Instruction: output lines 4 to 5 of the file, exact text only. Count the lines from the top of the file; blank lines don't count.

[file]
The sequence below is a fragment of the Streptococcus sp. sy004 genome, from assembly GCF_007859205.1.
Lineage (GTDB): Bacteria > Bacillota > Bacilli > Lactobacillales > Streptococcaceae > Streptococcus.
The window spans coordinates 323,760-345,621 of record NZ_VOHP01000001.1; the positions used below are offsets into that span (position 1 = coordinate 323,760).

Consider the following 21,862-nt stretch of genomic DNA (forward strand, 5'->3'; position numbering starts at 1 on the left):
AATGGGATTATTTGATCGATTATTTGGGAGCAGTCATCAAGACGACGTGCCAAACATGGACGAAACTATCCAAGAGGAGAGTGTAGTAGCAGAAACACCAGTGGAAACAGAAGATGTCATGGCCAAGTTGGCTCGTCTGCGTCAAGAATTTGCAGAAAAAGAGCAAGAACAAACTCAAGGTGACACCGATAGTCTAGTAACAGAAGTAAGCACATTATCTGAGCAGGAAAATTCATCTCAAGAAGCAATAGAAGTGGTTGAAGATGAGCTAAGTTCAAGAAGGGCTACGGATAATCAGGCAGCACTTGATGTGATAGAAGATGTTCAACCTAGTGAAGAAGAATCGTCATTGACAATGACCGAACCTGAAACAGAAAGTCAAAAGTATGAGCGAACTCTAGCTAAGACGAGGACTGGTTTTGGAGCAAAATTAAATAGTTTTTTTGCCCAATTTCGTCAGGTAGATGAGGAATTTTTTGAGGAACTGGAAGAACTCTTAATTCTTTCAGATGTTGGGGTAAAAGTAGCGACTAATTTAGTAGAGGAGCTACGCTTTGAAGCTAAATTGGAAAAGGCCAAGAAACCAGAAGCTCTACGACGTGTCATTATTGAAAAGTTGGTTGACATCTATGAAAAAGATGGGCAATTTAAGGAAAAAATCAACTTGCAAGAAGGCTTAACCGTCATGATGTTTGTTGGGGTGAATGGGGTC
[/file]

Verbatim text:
Consider the following 21,862-nt stretch of genomic DNA (forward strand, 5'->3'; position numbering starts at 1 on the left):
AATGGGATTATTTGATCGATTATTTGGGAGCAGTCATCAAGACGACGTGCCAAACATGGACGAAACTATCCAAGAGGAGAGTGTAGTAGCAGAAACACCAGTGGAAACAGAAGATGTCATGGCCAAGTTGGCTCGTCTGCGTCAAGAATTTGCAGAAAAAGAGCAAGAACAAACTCAAGGTGACACCGATAGTCTAGTAACAGAAGTAAGCACATTATCTGAGCAGGAAAATTCATCTCAAGAAGCAATAGAAGTGGTTGAAGATGAGCTAAGTTCAAGAAGGGCTACGGATAATCAGGCAGCACTTGATGTGATAGAAGATGTTCAACCTAGTGAAGAAGAATCGTCATTGACAATGACCGAACCTGAAACAGAAAGTCAAAAGTATGAGCGAACTCTAGCTAAGACGAGGACTGGTTTTGGAGCAAAATTAAATAGTTTTTTTGCCCAATTTCGTCAGGTAGATGAGGAATTTTTTGAGGAACTGGAAGAACTCTTAATTCTTTCAGATGTTGGGGTAAAAGTAGCGACTAATTTAGTAGAGGAGCTACGCTTTGAAGCTAAATTGGAAAAGGCCAAGAAACCAGAAGCTCTACGACGTGTCATTATTGAAAAGTTGGTTGACATCTATGAAAAAGATGGGCAATTTAAGGAAAAAATCAACTTGCAAGAAGGCTTAACCGTCATGATGTTTGTTGGGGTGAATGGGGTC